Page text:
- The U.S. is on course to spend $2.6 trillion less on healthcare from 2014 to 2019 compared to the amount projected following the passage of the Affordable Care Act in 2010, reported a new study by the Urban Institute and funded by the Robert Wood Johnson Foundation.
- The researchers based their findings on health expenditure data from CMS and said they adjusted each year for the absence of the sustainable growth rate system for physician payment rates in Medicare.
- The report goes further to explore possible causes for the projected decrease and whether it is likely to persist.
Whether or not healthcare spending will continue on its path of slowed growth likely depends on whether the slowdown has primarily been driven by the Great Recession and a slow economic recovery, as CMS officials have suggested, or whether it has been driven by factors around healthcare policy that can be expected to continue into the future, the researchers concluded.
“There are many potential drivers of the recent slowdown in spending growth rates, and no one can be sure how MACRA may impact spending going forward,” REJF's Kathy Hempstead stated. “If this healthcare spending growth slowdown continues, spending will be trillions less before the end of the decade."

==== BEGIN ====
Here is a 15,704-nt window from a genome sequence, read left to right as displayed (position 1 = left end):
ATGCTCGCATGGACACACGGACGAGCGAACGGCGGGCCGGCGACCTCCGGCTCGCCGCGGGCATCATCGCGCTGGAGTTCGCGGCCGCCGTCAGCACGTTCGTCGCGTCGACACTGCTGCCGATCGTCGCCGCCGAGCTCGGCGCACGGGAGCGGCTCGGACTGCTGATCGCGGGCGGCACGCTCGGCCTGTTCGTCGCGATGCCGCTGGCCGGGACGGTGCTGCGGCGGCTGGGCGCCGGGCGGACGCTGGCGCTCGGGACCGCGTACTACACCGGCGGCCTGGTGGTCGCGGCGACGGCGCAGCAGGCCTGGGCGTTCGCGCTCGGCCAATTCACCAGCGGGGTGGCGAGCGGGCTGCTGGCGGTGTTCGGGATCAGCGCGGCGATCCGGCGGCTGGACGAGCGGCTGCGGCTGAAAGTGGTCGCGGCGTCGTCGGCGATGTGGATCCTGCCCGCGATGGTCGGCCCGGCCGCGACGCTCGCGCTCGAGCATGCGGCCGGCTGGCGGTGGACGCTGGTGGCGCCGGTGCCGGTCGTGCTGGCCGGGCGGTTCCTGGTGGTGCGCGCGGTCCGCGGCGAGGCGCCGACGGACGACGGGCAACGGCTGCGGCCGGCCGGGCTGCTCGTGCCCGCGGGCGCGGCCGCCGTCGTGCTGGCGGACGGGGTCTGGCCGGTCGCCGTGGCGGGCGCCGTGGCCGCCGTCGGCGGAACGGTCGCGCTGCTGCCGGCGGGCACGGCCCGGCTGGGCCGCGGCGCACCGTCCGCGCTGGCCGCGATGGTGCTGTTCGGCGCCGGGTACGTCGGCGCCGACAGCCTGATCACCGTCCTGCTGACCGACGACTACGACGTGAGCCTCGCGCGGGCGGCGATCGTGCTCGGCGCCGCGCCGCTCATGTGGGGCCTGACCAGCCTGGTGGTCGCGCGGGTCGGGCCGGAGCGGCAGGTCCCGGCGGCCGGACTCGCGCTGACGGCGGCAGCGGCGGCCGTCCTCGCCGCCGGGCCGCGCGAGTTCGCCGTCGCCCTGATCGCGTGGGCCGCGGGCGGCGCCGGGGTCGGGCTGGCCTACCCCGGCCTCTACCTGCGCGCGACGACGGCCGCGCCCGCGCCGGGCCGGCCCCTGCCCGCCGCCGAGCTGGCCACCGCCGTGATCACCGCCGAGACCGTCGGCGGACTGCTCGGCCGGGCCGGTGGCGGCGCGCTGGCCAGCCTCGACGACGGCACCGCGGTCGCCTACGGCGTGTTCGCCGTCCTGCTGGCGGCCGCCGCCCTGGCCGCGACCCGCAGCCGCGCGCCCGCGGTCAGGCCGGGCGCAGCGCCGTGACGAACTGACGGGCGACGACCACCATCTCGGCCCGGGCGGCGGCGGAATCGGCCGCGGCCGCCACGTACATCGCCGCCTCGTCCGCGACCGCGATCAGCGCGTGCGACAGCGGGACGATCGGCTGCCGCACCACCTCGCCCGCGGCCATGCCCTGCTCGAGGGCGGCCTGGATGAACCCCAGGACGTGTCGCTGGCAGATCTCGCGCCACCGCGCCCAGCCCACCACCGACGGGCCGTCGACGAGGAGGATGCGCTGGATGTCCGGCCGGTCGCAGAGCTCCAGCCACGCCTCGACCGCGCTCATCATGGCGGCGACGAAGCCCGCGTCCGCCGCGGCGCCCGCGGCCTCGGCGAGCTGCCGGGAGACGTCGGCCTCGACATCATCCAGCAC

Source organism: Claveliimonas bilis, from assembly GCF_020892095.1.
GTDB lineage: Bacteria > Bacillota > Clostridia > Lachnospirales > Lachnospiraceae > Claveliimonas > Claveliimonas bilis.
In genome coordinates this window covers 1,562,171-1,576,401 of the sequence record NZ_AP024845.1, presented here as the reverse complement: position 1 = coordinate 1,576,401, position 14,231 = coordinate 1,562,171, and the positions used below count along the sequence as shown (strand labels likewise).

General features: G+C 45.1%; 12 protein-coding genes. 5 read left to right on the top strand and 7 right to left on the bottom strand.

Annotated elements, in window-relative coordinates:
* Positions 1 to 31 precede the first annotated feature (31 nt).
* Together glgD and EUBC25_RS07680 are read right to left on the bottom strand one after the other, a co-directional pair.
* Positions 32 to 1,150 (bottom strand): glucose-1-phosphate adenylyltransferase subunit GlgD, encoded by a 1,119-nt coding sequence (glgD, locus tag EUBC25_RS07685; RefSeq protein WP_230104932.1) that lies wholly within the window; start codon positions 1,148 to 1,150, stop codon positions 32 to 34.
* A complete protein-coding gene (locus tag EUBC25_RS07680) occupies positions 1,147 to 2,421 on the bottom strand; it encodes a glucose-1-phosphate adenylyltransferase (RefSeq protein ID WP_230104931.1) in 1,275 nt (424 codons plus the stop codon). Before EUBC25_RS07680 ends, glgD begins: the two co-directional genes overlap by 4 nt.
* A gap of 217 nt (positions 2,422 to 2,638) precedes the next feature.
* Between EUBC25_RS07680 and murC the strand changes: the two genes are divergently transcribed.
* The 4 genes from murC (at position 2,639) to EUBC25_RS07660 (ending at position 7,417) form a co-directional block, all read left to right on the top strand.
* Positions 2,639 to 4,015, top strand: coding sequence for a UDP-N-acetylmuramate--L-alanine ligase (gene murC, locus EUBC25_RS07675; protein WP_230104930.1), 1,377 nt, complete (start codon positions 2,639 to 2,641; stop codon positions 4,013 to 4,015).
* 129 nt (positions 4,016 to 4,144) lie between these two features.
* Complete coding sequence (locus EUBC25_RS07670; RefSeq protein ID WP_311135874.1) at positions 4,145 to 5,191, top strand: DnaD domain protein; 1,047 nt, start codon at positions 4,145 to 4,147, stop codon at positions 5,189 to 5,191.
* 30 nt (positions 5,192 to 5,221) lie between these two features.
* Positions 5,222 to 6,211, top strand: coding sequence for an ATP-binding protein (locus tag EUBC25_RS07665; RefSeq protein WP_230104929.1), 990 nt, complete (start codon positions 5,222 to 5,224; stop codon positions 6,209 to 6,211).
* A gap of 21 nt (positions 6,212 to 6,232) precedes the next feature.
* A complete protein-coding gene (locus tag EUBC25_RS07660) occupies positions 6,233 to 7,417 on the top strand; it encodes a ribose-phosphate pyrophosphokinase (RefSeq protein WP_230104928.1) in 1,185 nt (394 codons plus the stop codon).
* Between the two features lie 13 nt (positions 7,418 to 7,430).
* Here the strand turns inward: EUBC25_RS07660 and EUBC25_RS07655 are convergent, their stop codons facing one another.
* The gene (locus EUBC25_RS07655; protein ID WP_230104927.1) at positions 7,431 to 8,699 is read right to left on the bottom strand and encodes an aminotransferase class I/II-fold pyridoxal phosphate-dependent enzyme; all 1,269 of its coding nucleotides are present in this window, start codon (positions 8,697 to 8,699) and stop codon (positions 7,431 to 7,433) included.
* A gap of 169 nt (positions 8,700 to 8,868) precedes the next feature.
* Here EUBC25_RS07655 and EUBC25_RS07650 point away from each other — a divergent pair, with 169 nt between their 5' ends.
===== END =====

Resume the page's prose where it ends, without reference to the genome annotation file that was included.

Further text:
CMS actuaries have assumed the economy is primarily responsible for the slowdown and therefore higher growth rates can be expected to return in the event of a robust economy. However, there are multiple ways the ACA could have contributed to the lower projections, the RWJF report argued, including:
- Impacts on utilization from payment adjustments implemented in 2011;
- Lower Medicare payment rates possibly influencing lower rates from other payers;
- Possible influence from Medicare policies, such as penalties for readmissions, on other payesr; and
- Premiums for marketplace plans being lower than expected due to competition and narrow networks.
The reported added so far CMS has not attributed any cost reductions to accountable care organizations, medical homes, or other delivery system reforms that have been growing in recent years.
"If the ACA and other factors discussed above have contributed to slower spending growth in unmeasured ways, then slower growth may persist beyond current projections," the report concluded. "But if the economy was the primary driver of slower growth, then we should expect a return to faster growth with a robust recovery."